A car bomb attack on a police cadet training academy killed 10 people and wounded 65 on Thursday in Bogota, making it the worst such incident in the Colombian capital in 16 years.
The defense ministry said the "terrorist act" was carried out using a vehicle packed with 80 kilograms (around 175 pounds) of explosives.
"All Colombians reject terrorism and we're united in fighting it," President Ivan Duque tweeted.
Vowing to bring those responsible to justice, Duque added: "COLOMBIA is sad but will not bow to violence."
The bomber -- believed to have been killed in the attack -- struck at the General Francisco de Paula Santander Officer's School in the south of Bogota during a promotion ceremony for cadets.
No group has claimed responsibility, but public prosecutor Nestor Humberto Martinez named suspect Jose Aldemar Rojas Rodriguez as the "material author of this abominable crime."
Martinez said Rojas Rodriguez entered the school compound at 9:30 a.m. (1430 GMT) driving a gray 1993 Nissan Patrol truck, but gave no details about the explosion.
He said the truck underwent an inspection in July in the Arauco department on the border with Venezuela -- a traditional stronghold of ELN Marxist guerrillas.
The defense ministry said an investigation had been opened "to find those responsible for this terrorist act."
Ecuador's President Lenin Moreno said one of the dead was an Ecuadoran cadet, while a second suffered light injuries.
"The brutal act of terrorism in Bogota took the life of a compatriot," Moreno said on Twitter.
"My sincerest thoughts go to the family, friends and companions of Erika Chico."
Fanny Contreras, the Colombian armed forces' health inspector, told local radio that the truck "entered (the school compound) suddenly, almost hitting the police and then there was the explosion."
Carol Oviedo said her brother Jonathan, a cadet, told her on the phone he had been injured, before the connection was cut.
"In two years since he joined the police, he's never had to face a situation like this," she said.
Like other families, she was lingering in the vicinity of the academy hoping to hear some news.
For decades, residents of Bogota lived in fear of being caught in a bombing by leftist rebels or Pablo Escobar's Medellin drug cartel. But as Colombia's conflict has wound down, security has improved and attacks have become less frequent.
Rosalba Jimenez, 62, was opening her confectionary store near the school when the bomb went off.
"When we turned to look at the school the sky was grey with smoke. People were running, sirens... horrible, horrible, it seemed like the end of the world," Jimenez told AFP.
Authorities sealed off the area to the press and increased security service patrols in the south of the city, AFP reporters noted.
While authorities had yet to suggest who was behind the attack, attention was focused on leftist rebels from the National Liberation Army, which has been stepping up attacks on police targets in Colombia amid a standoff with the conservative Duque over how to re-start stalled peace talks.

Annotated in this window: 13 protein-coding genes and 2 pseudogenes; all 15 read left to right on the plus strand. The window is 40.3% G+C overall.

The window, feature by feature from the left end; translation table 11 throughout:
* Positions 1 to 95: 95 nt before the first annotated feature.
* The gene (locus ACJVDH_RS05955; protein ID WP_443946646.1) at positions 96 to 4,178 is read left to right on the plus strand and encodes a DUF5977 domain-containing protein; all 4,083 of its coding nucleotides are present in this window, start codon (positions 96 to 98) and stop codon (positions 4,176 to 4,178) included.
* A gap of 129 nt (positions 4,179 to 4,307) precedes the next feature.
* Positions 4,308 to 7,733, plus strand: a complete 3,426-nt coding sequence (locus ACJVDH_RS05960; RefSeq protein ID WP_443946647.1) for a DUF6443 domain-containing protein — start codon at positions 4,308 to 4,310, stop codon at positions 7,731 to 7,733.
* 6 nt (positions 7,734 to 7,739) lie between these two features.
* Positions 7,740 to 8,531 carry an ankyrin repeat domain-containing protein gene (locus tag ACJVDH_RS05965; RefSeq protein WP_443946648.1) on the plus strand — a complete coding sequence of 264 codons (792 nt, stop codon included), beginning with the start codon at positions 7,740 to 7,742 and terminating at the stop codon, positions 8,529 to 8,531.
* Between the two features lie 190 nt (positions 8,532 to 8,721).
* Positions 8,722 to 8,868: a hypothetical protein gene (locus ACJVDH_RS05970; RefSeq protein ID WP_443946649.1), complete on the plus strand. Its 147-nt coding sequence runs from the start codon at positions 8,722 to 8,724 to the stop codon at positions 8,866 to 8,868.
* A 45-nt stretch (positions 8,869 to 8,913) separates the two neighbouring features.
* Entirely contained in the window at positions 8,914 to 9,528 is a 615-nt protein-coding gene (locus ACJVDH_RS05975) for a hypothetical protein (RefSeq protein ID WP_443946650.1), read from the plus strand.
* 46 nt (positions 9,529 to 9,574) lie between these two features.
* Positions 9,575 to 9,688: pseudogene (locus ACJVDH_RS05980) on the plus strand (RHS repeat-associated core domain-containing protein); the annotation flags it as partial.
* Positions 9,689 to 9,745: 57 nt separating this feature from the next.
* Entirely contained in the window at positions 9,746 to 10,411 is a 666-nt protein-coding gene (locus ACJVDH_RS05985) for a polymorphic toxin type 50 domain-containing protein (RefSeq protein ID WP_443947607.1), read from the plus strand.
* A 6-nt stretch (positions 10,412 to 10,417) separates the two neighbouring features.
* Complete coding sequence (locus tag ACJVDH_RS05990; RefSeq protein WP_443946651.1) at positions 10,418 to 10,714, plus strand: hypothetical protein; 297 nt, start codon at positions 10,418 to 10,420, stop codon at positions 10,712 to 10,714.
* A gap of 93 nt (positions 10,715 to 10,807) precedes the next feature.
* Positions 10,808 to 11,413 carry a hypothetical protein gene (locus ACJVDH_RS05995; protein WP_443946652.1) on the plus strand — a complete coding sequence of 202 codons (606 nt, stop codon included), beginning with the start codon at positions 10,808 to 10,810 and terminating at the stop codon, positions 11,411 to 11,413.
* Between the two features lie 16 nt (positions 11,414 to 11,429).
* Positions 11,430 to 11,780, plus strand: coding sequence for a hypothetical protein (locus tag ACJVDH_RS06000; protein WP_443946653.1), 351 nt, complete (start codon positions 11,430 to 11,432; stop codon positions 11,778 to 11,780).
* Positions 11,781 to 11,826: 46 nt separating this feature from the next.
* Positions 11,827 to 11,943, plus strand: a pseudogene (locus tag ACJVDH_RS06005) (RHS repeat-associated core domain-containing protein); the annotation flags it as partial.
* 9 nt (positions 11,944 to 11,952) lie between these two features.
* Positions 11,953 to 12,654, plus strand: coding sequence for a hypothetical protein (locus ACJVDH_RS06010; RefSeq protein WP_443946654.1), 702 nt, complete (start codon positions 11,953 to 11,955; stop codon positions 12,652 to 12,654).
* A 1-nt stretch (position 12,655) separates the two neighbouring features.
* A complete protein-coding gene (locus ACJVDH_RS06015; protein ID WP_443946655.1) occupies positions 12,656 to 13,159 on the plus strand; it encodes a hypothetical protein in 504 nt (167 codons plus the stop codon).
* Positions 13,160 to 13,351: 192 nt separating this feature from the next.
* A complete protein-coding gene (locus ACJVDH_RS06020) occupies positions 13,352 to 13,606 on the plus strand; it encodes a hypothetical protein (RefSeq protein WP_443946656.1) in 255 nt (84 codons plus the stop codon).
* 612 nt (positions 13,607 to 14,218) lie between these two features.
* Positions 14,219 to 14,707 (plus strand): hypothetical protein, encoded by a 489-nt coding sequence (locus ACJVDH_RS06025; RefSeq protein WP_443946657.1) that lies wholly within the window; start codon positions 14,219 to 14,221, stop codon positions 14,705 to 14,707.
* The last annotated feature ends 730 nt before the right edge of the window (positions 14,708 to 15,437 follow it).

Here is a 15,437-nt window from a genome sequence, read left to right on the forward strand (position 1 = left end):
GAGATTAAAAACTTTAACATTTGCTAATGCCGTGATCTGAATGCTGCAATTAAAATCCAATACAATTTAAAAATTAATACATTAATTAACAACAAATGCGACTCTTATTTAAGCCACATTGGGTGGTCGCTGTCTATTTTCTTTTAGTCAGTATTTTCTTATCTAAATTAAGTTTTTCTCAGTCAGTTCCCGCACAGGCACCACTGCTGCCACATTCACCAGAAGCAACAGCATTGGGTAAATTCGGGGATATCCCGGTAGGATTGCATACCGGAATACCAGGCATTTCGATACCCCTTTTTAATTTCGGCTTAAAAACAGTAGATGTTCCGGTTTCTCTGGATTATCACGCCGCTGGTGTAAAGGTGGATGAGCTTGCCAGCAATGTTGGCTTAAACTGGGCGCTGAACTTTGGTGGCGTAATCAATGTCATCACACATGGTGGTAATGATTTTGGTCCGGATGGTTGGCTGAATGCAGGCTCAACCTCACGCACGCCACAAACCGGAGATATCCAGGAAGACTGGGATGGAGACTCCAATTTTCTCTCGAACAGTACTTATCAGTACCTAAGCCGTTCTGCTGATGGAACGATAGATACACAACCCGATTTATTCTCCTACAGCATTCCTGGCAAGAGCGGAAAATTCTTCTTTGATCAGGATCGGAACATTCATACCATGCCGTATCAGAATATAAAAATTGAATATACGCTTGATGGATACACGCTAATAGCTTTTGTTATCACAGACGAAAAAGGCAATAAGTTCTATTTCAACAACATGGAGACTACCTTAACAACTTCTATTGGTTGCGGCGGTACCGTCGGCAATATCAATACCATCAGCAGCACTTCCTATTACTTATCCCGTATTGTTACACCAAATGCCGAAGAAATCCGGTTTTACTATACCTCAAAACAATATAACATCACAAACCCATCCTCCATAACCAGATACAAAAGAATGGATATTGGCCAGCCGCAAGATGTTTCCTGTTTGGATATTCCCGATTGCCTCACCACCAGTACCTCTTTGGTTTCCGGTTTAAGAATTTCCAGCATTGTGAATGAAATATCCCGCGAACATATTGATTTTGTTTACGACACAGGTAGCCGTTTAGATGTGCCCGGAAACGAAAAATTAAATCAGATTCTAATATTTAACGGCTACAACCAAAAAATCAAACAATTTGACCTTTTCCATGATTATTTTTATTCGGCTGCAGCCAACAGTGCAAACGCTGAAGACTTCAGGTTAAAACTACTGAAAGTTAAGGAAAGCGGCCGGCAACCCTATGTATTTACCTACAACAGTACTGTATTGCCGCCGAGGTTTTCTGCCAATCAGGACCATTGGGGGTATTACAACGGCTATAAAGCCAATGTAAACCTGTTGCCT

The group known as the ELN was long considered a lesser military threat than the Revolutionary Armed Forces of Colombia, whose 7,000 guerrilla fighters disarmed as part of a 2016 peace accord. But in the wake of the peace deal the Cuban-inspired insurgency has been gaining strength, especially along the eastern border with Venezuela, where it has carried out a number of kidnappings and bombings of oil pipelines that have hardened Duque's resolve in refusing to resume peace talks stalled since he took office last August.
Right-wing Duque has peddled a tough line against Marxist rebels and drug traffickers in the largest cocaine producer in the world. Duque has made several demands, including the release of all hostages, as prerequisites to kick-starting the peace process, but the ELN has dismissed those as unacceptable.
After the 2016 peace accord signed by Santos and FARC guerrillas, turning the former rebels into a political party, the ELN is considered the last active rebel group in a country that has suffered more than half a century of conflict.
That cycle of violence has also involved paramilitaries, drug traffickers and other Marxist rebels, including FARC dissidents.
A year ago, six police died and 40 were injured in an attack on a police station in the Caribbean city of Barranquilla that was claimed by the ELN.
In February 2017, the ELN claimed responsibility for an attack on a police patrol in the Macarena neighborhood of Bogota that left one officer dead and several seriously wounded.
In June, three people -- including a Frenchwoman -- were killed and nine others wounded in an attack on a Bogota shopping mall that authorities blamed on a fringe left-wing group called the Revolutionary People's Movement (MRP).